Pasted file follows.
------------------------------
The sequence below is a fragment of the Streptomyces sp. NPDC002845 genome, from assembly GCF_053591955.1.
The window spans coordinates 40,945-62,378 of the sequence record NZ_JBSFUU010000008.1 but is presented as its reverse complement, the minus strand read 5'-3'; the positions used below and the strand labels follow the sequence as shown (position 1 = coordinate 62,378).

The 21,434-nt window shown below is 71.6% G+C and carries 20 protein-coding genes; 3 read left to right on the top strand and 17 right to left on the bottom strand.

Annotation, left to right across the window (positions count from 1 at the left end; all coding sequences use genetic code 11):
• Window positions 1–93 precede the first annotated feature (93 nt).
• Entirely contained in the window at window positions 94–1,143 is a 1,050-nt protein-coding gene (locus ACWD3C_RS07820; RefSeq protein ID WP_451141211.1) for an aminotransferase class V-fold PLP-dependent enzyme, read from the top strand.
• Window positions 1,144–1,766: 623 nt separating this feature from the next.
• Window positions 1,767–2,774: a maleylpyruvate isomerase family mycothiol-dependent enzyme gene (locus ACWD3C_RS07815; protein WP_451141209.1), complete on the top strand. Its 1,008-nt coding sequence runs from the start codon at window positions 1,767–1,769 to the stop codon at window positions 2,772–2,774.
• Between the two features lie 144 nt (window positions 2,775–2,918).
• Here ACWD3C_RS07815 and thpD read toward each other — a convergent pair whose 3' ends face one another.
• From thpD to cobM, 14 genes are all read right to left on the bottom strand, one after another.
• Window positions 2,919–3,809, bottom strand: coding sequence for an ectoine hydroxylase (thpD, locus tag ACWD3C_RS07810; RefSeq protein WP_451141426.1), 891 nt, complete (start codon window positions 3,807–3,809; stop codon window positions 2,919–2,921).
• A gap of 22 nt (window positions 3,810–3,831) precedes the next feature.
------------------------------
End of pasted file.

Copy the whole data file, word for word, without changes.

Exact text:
The sequence below is a fragment of the Streptomyces sp. NPDC002845 genome, from assembly GCF_053591955.1.
The window spans coordinates 40,945-62,378 of the sequence record NZ_JBSFUU010000008.1 but is presented as its reverse complement, the minus strand read 5'-3'; the positions used below and the strand labels follow the sequence as shown (position 1 = coordinate 62,378).

The 21,434-nt window shown below is 71.6% G+C and carries 20 protein-coding genes; 3 read left to right on the top strand and 17 right to left on the bottom strand.

Annotation, left to right across the window (positions count from 1 at the left end; all coding sequences use genetic code 11):
• Window positions 1–93 precede the first annotated feature (93 nt).
• Entirely contained in the window at window positions 94–1,143 is a 1,050-nt protein-coding gene (locus ACWD3C_RS07820; RefSeq protein ID WP_451141211.1) for an aminotransferase class V-fold PLP-dependent enzyme, read from the top strand.
• Window positions 1,144–1,766: 623 nt separating this feature from the next.
• Window positions 1,767–2,774: a maleylpyruvate isomerase family mycothiol-dependent enzyme gene (locus ACWD3C_RS07815; protein WP_451141209.1), complete on the top strand. Its 1,008-nt coding sequence runs from the start codon at window positions 1,767–1,769 to the stop codon at window positions 2,772–2,774.
• Between the two features lie 144 nt (window positions 2,775–2,918).
• Here ACWD3C_RS07815 and thpD read toward each other — a convergent pair whose 3' ends face one another.
• From thpD to cobM, 14 genes are all read right to left on the bottom strand, one after another.
• Window positions 2,919–3,809, bottom strand: coding sequence for an ectoine hydroxylase (thpD, locus tag ACWD3C_RS07810; RefSeq protein WP_451141426.1), 891 nt, complete (start codon window positions 3,807–3,809; stop codon window positions 2,919–2,921).
• A gap of 22 nt (window positions 3,810–3,831) precedes the next feature.